We teach our children not to lie. We expect them to always be truthful with us. But if we really think about it, what kind of example do we set? Are we always truthful with them?
Should we be?
That might be up for debate. But there are some things we should never lie to our children about, because they can have serious consequences.
The following are a list of lies we regularly tell our children, and the reasons we need to stop.
If they’re bad, the police will get them
Every police officer I’ve talked to (I have a minor in criminal justice) has said that when they walk down the sidewalk, or through a grocery store, they routinely hear parents telling their children “You better behave or that policeman is gonna come arrest you!”
Now, I’m not saying you shouldn’t explain the law to children. But when you make threats like that – silly little ones that aren’t even true – you put up a barrier between your children and the police. And heaven knows with what’s going on in the news right now, there are enough barriers between civilians and police.
Children need to know that if they get lost, get hurt, or need help, they can talk to the police. This could actually be very important if your child ever finds himself in a bad situation.
By telling silly lies like “the police are gonna get you”, we create fear in our children – fear of law enforcement.
Children need to be able to trust police officers, not be afraid of them. Don’t tell you child that if they misbehave, the police are going to get him. That’s bad discipline behaviour anyways. See my next point.
If you don’t quit fighting, I’m gonna turn this car around!
Now, I’m not entirely against this. You can say it –
If you mean it.
The problem with this threat is that we often say it out of desperation, not because we intend to turn the car around. There are a plethora of other examples in this category as well.
Never make a threat you aren’t planning to carry out.
It undermines your authority. Once your children realize you don’t intend to carry out the threats you make, they will be less inclined to respond to them. Which will increase the bad behaviour you were trying to stop.
If you’re on your way to an important event, “I’m gonna turn this car around” doesn’t make sense, because you can’t. You have to be there. You know it. Your kids know it.
If you threaten to discipline your children, make sure that you don’t exaggerate. Tell them exactly what you’re going to do if the negative behaviour doesn’t stop.
And then do it.
Your pet went to the happy animal farm
I wrote an entire post here about why this lie is a no-no.
The concept of death is still abstract to young children. When we make up myths to avoid talking about it, we add to their confusion, making it harder to deal with.
Instead, give your children a very basic explanation. “Spot is dead. He isn’t here anymore. We can remember how special Spot is, and we can talk about him when you miss him.” Very young children may ask questions that indicate they don’t quite understand, and that’s okay. Death is a difficult concept to grasp. Just answer as straightforward and honestly as you can.
Each child may react differently, and it’s important to acknowledge their emotions and let them know that it’s okay for them to feel the way they feel. When we mythologise death, we rob children of the experience of dealing with difficult emotions. It’s better that they learn how to handle big feelings in a positive way, with adult guidance, from a young age.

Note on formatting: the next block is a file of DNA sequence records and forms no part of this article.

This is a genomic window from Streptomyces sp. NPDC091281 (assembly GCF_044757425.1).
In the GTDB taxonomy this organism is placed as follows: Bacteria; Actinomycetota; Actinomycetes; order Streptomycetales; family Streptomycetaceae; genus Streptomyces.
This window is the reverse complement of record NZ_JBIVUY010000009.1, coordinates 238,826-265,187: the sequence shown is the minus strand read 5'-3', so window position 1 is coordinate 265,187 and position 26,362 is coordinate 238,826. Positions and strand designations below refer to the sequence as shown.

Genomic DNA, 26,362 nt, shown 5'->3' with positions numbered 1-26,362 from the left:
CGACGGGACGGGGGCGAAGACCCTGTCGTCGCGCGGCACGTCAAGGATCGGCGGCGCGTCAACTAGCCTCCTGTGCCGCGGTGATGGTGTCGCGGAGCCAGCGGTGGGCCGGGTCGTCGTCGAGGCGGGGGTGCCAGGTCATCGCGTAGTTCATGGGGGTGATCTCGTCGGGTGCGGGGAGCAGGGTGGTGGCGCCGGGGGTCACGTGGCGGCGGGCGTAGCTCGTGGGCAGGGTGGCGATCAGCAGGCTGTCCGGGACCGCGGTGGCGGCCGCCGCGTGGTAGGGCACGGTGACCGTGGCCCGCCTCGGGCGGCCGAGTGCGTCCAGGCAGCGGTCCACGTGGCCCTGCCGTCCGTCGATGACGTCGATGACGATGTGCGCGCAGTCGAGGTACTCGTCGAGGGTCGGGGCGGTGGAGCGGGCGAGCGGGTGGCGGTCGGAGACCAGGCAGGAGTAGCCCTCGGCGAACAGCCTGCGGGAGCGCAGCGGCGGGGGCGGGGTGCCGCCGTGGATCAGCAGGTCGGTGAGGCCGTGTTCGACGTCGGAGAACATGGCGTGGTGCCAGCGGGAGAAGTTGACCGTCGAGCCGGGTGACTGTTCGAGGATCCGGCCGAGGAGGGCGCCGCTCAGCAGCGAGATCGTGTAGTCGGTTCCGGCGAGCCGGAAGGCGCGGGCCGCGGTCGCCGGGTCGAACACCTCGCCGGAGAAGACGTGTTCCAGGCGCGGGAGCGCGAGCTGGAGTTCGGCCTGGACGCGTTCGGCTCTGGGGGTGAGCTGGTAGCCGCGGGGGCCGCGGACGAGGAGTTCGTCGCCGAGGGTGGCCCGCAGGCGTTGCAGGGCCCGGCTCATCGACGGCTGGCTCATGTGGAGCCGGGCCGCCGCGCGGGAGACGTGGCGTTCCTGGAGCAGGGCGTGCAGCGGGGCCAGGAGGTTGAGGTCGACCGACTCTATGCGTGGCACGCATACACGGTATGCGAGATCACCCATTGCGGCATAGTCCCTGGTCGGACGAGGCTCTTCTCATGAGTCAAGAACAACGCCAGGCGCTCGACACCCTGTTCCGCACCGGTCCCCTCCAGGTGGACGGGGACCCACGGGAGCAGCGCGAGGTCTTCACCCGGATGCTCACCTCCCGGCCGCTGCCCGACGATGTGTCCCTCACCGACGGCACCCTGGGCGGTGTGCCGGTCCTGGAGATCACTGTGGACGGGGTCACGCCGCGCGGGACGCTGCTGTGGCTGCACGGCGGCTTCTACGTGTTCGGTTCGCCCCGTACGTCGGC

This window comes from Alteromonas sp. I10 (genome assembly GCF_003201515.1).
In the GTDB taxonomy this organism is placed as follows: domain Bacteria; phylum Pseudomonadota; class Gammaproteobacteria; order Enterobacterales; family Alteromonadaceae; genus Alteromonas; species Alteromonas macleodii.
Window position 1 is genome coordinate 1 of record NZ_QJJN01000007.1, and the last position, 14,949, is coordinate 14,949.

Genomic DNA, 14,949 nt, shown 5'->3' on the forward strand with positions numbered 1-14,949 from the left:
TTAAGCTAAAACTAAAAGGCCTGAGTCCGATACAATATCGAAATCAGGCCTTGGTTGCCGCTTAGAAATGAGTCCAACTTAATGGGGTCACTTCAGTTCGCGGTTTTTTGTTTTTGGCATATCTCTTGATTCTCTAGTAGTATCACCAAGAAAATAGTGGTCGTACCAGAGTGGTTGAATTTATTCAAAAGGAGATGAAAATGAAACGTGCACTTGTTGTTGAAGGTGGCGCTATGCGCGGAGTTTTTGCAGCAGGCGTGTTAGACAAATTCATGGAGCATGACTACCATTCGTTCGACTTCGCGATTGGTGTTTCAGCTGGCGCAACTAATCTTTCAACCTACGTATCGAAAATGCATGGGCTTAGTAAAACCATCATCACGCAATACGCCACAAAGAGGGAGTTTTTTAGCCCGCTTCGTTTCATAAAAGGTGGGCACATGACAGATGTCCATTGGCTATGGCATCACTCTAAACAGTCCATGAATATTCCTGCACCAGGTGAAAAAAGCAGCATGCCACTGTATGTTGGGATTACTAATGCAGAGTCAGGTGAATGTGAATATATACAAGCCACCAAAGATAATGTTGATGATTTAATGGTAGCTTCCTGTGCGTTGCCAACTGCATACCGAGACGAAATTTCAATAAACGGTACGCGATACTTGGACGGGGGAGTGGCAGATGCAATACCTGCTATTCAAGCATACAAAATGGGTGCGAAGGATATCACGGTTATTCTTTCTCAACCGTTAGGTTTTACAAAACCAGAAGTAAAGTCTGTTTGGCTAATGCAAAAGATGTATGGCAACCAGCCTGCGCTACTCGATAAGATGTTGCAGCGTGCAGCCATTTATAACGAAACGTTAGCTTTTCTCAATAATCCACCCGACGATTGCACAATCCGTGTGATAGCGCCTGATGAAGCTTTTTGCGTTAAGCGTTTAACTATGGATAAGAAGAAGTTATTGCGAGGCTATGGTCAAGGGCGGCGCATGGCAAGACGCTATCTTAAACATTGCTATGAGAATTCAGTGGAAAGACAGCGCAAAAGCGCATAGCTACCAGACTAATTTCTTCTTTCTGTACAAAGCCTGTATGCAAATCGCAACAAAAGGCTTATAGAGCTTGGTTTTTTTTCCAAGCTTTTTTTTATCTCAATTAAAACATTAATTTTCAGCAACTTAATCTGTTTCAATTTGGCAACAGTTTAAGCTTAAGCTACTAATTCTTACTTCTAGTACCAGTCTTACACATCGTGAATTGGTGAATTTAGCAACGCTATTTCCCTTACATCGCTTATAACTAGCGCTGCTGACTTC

When you’re older, you’ll understand
Now, this isn’t necessarily a lie. There are some things children can’t understand, like the amount of energy you lose as you grow up. I don’t even understand that. 🙂
The problem is when we use this phrase to avoid explaining difficult things to children.
“When you’re older, you’ll understand” doesn’t work if you never take the time to explain it to them. This is why we end with situations like teenagers who think that STDs are transmitted through oral sex, or that they can’t get pregnant on their first time. Their parents were so desperate to avoid an awkward conversation that they compromised the safety and health of their children.
Don’t do that. Don’t use this phrase as an excuse to shy away from difficult topics.
You don’t have to give children the birds and the bees talk when they’re five – that’s not what I’m saying. But don’t just assume that they’ll learn about these things somewhere along the way, because they may not. Or they may be given inaccurate information.
Empower children by answering their questions in a simple and logical manner.
Everyone’s a winner
This one makes me chuckle, because it has penetrated our society so strongly. We see this everywhere: sports events, school, summer camp.
Everyone’s a winner. Everyone deserves a prize.
This is communism. I almost said “communism in disguise”, but that would be inaccurate. It’s communism plain and simple.
What I find funny is that while so many Americans balk at the ideology of communism, they turn right around the pull the “everyone’s a winner” card.
Now that we’ve uncovered this lie for what it is, let’s see why it’s damaging to tell it to our children.
One of the biggest problems with communism was that it weakened work ethic. Why work hard if everyone will just be awarded the same salary?
The problem is the same with children. We take away their motivation to try by devaluing their efforts. If the lazy child is praised and awarded in the same manner as the diligent child, the diligent child will begin to slack off, realizing that they can earn the same benefits without working as hard.